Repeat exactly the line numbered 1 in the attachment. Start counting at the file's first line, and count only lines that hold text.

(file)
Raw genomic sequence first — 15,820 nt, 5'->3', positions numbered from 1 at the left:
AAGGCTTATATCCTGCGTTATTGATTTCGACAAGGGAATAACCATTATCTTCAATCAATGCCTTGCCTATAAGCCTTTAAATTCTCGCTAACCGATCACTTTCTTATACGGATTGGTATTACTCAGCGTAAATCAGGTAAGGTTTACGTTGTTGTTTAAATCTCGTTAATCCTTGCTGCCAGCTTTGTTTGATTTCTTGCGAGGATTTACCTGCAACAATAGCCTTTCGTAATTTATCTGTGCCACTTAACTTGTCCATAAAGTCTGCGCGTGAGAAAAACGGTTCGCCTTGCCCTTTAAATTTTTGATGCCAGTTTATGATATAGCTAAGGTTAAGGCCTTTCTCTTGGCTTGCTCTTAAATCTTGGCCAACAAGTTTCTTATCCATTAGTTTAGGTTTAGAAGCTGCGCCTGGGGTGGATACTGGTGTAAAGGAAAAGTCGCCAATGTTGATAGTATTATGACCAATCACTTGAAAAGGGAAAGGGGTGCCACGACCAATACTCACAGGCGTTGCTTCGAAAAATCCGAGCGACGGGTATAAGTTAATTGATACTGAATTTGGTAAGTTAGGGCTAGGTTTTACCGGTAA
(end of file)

Raw genomic sequence first — 15,820 nt, 5'->3', positions numbered from 1 at the left: